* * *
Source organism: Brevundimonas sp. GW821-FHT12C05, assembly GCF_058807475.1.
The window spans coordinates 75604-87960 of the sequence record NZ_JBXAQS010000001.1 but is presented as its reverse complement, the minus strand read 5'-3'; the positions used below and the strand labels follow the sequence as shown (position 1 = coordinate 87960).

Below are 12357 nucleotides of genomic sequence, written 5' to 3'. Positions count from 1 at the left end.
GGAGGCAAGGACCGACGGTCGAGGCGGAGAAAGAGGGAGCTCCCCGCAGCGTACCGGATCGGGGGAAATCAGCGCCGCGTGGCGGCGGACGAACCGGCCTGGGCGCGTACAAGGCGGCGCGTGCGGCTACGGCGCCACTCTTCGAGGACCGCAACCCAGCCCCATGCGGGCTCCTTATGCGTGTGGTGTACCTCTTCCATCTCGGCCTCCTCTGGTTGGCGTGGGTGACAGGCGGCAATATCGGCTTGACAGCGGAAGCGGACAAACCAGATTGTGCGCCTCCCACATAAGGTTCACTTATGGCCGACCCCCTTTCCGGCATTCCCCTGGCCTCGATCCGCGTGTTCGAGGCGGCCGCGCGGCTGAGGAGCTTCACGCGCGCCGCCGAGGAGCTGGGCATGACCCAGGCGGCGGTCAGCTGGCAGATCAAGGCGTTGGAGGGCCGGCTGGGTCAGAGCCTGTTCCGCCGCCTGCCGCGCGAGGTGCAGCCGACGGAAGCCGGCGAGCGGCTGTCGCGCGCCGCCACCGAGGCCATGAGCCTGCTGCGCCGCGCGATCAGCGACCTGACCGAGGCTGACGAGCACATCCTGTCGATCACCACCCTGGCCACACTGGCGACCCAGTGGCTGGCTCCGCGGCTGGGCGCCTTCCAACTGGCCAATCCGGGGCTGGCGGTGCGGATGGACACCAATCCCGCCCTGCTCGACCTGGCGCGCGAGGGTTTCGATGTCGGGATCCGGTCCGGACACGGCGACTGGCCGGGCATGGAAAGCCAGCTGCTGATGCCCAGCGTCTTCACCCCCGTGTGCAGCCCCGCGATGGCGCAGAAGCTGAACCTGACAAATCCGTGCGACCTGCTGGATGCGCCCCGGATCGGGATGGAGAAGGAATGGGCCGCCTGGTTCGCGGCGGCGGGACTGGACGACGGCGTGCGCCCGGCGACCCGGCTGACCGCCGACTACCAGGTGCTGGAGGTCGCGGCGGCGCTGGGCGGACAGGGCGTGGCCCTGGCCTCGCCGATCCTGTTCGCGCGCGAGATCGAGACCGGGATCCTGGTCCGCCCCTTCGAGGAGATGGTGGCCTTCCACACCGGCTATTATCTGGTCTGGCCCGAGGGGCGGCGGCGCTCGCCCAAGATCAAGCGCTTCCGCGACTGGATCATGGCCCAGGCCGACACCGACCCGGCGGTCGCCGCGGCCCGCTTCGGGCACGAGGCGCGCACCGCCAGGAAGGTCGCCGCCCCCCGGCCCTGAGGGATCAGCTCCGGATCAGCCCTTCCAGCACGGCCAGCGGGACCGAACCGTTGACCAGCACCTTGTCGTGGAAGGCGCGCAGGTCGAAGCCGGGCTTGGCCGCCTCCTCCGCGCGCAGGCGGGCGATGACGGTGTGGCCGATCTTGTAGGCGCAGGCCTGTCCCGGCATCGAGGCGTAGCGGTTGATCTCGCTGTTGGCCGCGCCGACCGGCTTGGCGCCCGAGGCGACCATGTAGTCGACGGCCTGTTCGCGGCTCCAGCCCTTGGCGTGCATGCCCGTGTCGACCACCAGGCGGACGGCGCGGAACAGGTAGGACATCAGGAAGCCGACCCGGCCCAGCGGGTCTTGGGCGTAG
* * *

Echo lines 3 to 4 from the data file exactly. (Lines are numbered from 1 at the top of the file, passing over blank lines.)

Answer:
Below are 12357 nucleotides of genomic sequence, written 5' to 3'. Positions count from 1 at the left end.
GGAGGCAAGGACCGACGGTCGAGGCGGAGAAAGAGGGAGCTCCCCGCAGCGTACCGGATCGGGGGAAATCAGCGCCGCGTGGCGGCGGACGAACCGGCCTGGGCGCGTACAAGGCGGCGCGTGCGGCTACGGCGCCACTCTTCGAGGACCGCAACCCAGCCCCATGCGGGCTCCTTATGCGTGTGGTGTACCTCTTCCATCTCGGCCTCCTCTGGTTGGCGTGGGTGACAGGCGGCAATATCGGCTTGACAGCGGAAGCGGACAAACCAGATTGTGCGCCTCCCACATAAGGTTCACTTATGGCCGACCCCCTTTCCGGCATTCCCCTGGCCTCGATCCGCGTGTTCGAGGCGGCCGCGCGGCTGAGGAGCTTCACGCGCGCCGCCGAGGAGCTGGGCATGACCCAGGCGGCGGTCAGCTGGCAGATCAAGGCGTTGGAGGGCCGGCTGGGTCAGAGCCTGTTCCGCCGCCTGCCGCGCGAGGTGCAGCCGACGGAAGCCGGCGAGCGGCTGTCGCGCGCCGCCACCGAGGCCATGAGCCTGCTGCGCCGCGCGATCAGCGACCTGACCGAGGCTGACGAGCACATCCTGTCGATCACCACCCTGGCCACACTGGCGACCCAGTGGCTGGCTCCGCGGCTGGGCGCCTTCCAACTGGCCAATCCGGGGCTGGCGGTGCGGATGGACACCAATCCCGCCCTGCTCGACCTGGCGCGCGAGGGTTTCGATGTCGGGATCCGGTCCGGACACGGCGACTGGCCGGGCATGGAAAGCCAGCTGCTGATGCCCAGCGTCTTCACCCCCGTGTGCAGCCCCGCGATGGCGCAGAAGCTGAACCTGACAAATCCGTGCGACCTGCTGGATGCGCCCCGGATCGGGATGGAGAAGGAATGGGCCGCCTGGTTCGCGGCGGCGGGACTGGACGACGGCGTGCGCCCGGCGACCCGGCTGACCGCCGACTACCAGGTGCTGGAGGTCGCGGCGGCGCTGGGCGGACAGGGCGTGGCCCTGGCCTCGCCGATCCTGTTCGCGCGCGAGATCGAGACCGGGATCCTGGTCCGCCCCTTCGAGGAGATGGTGGCCTTCCACACCGGCTATTATCTGGTCTGGCCCGAGGGGCGGCGGCGCTCGCCCAAGATCAAGCGCTTCCGCGACTGGATCATGGCCCAGGCCGACACCGACCCGGCGGTCGCCGCGGCCCGCTTCGGGCACGAGGCGCGCACCGCCAGGAAGGTCGCCGCCCCCCGGCCCTGAGGGATCAGCTCCGGATCAGCCCTTCCAGCACGGCCAGCGGGACCGAACCGTTGACCAGCACCTTGTCGTGGAAGGCGCGCAGGTCGAAGCCGGGCTTGGCCGCCTCCTCCGCGCGCAGGCGGGCGATGACGGTGTGGCCGATCTTGTAGGCGCAGGCCTGTCCCGGCATCGAGGCGTAGCGGTTGATCTCGCTGTTGGCCGCGCCGACCGGCTTGGCGCCCGAGGCGACCATGTAGTCGACGGCCTGTTCGCGGCTCCAGCCCTTGGCGTGCATGCCCGTGTCGACCACCAGGCGGACGGCGCGGAACAGGTAGGACATCAGGAAGCCGACCCGGCCCAGCGGGTCTTGGGCGTAG